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Red Hookers will race 3-D-printed boats at Valentino Pier

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Who says Red Hook’s shipping heyday has passed?

A crew of Red Hookers are creating an armada of remote-control boats with a 3–D printer, which they will put to the test with a cargo-delivery race in a homage to the historic shipping ’hood on Sept. 20.

Racers drafted their two-foot crafts on computer software at neighborhood arts hub Pioneer Works, where local artists and tech-sperts are helping them take care of the rest, one shipwright said.

“They picked a boat and designed it using Rhinoceros — a three-dimensional modeling software — and we print them, assemble it all, test them out and make sure they’re working,” said Laurenzo Reed, who is working on the project as part of a fellowship with high-tech job-training program Digital Stewards, which is run by neighborhood community group the Red Hook Initiative.

The racers designed their own vessels, but the boats’ mechanics are all equal. Reed designed the rudder and steering system for all the crafts, and fellow digital steward Jesus Benitez designed the propulsion — a pump-jet similar to a jet ski’s, the pair said.

They have to tweak their system to each team’s unique hull. The boat-builders were in the middle of fashioning their fleet when this paper dropped by, and the designs were really picking up steam, Benitez said.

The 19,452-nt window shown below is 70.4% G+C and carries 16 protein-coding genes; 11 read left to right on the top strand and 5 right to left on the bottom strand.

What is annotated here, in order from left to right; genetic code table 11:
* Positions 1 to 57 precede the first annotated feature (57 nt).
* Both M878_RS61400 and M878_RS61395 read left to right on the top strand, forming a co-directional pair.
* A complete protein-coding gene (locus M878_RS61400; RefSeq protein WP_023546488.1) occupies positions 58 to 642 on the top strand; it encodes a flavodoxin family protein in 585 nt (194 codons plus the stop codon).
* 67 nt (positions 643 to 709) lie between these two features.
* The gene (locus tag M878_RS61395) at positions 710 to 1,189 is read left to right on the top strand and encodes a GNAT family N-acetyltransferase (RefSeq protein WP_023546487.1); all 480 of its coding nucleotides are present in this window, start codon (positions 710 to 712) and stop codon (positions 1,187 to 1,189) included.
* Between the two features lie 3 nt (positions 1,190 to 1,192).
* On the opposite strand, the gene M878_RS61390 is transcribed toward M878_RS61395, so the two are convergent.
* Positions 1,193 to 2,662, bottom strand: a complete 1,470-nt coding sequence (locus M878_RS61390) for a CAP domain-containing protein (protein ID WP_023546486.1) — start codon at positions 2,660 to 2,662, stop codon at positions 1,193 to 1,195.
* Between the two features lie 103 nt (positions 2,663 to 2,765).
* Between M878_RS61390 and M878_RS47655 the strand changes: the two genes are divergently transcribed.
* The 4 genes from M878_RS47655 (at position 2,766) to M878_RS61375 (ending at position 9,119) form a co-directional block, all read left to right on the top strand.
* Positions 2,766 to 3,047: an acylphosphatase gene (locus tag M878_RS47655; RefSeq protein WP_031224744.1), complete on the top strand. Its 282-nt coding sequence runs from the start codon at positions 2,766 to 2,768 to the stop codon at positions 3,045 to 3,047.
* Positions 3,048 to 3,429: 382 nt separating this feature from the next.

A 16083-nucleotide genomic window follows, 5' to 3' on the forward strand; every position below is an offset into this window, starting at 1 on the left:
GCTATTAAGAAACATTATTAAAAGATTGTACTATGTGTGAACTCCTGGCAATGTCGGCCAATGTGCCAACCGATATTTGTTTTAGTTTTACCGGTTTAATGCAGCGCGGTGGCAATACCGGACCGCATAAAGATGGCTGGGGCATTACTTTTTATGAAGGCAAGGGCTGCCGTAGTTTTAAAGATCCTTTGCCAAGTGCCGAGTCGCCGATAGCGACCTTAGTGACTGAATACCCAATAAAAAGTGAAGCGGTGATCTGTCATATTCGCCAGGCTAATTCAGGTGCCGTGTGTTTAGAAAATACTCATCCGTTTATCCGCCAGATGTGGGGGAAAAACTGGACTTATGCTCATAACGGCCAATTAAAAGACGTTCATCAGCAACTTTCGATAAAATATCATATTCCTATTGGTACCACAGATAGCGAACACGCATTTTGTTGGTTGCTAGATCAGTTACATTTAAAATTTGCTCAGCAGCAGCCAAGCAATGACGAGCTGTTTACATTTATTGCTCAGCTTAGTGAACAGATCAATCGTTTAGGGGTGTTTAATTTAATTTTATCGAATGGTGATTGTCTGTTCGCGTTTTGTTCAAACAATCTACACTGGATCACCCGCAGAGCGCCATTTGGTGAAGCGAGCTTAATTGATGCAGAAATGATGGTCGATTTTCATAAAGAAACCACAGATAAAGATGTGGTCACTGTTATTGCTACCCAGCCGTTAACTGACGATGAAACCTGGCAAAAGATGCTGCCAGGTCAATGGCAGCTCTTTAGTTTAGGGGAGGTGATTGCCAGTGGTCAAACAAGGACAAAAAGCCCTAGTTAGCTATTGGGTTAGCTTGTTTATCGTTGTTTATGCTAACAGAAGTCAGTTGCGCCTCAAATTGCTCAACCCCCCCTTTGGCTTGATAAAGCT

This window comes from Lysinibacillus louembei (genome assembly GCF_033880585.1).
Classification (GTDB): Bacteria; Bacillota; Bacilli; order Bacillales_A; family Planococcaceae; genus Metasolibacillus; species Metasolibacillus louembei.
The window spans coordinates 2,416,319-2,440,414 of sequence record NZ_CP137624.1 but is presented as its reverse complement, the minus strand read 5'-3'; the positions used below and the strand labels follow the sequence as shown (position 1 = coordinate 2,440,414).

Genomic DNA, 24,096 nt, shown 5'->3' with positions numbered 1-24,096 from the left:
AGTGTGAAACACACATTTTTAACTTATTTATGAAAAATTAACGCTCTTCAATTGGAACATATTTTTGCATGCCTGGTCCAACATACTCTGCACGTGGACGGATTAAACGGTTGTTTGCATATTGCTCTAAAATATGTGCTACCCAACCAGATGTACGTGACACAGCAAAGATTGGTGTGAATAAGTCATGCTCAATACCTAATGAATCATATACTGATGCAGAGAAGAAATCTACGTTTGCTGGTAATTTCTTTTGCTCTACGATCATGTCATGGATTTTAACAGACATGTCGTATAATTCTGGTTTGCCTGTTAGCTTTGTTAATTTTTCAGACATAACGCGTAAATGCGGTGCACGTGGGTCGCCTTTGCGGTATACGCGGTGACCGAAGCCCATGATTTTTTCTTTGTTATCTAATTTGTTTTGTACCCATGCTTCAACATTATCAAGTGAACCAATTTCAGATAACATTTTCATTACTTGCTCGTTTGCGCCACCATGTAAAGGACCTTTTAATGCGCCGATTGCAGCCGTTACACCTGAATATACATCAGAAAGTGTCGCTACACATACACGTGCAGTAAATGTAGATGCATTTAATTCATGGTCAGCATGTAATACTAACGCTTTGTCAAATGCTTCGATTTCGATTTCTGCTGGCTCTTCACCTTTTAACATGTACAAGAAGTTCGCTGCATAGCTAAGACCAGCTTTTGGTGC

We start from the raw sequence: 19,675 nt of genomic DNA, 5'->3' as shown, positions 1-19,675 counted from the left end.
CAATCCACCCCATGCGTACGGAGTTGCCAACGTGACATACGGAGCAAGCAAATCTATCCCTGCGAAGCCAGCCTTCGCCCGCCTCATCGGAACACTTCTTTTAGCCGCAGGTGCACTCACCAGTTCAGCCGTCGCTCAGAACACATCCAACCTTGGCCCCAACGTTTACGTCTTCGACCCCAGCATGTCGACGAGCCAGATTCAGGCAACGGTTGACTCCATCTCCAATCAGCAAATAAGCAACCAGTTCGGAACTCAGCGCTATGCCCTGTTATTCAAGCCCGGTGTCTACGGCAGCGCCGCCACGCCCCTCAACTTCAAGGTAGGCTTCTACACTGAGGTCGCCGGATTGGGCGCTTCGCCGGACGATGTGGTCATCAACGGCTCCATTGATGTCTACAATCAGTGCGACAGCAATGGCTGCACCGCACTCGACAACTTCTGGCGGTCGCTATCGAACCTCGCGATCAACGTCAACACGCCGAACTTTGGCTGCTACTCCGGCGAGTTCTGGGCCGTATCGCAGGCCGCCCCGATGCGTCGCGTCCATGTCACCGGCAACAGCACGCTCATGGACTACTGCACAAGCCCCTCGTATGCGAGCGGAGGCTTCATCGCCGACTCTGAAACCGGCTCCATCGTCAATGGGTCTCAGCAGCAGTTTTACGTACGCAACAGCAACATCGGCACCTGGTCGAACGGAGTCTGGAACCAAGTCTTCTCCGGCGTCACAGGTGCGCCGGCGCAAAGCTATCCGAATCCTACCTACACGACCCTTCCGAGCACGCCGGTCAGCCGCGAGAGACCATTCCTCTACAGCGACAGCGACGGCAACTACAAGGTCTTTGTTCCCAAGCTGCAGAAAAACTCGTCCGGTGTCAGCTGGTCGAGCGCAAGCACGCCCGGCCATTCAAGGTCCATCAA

“Each one is getting better and better,” he said.

During Sunday’s regatta, captains won’t just go full-sail toward a finish line — they’ll ferry “shipping containers” (painted foam blocks) from the shore to one of three “cranes” (guys with fishing rods) stationed along Valentino Pier. The stevedores who deliver the most freight in 15 minutes win.

The exercise is a nod to the nabe’s history as a working waterfront powerhouse, but it is also the culmination of months of research the stewards have done into the history of Red Hook as part of a new journalism program Pioneer Works and the Initiative are collaborating on, an organizer said.

“They went trough the history of the neighborhood, looking at the shipping industry and the socioeconomic history,” said David Sheinkopf, Pioneer Works’ director of education. “The tech aspect is cool and fun — and people love 3-D printing — but the educational component made it a little more than just a boat race.”

The research gave Reed a new perspective on his stomping grounds, he said.

“I didn’t really know much of the history, so doing this was like a whole new experience of the neighborho­od,” the 23-year-old life-long Hook resident said.

Benitez modeled his own boat after a barge, which stevedores loaded by hand before cranes arrived on the scene, but he also added a flourished bowsprit for speed — and for kicks, he said.

“The secret to my design? I had fun with it,” Benitez said.

Red Hook Regatta at Valentino Pier [entrances on Coffey and Van Dyke streets at Ferris Street] Sept. 20 at 4 pm. Free.

Reach reporter Max Jaeger at mjaeger@cnglocal.com or by calling (718) 260–8303. Follow him on Twitter @JustTheMax.
Updated 10:17 pm, July 9, 2018
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Reasonable discourse

Jason says:
Everyone should get a 3D printer at least as a hobby. The Dremel I bought (http://3dprinterreviewsite.com/dremel-idea-builder-3d-printer-review/) has been great, does everything I want to do, and is great for hobbyists. 3D printing is the way of the future for sure!
Sept. 16, 2015, 12:37 am

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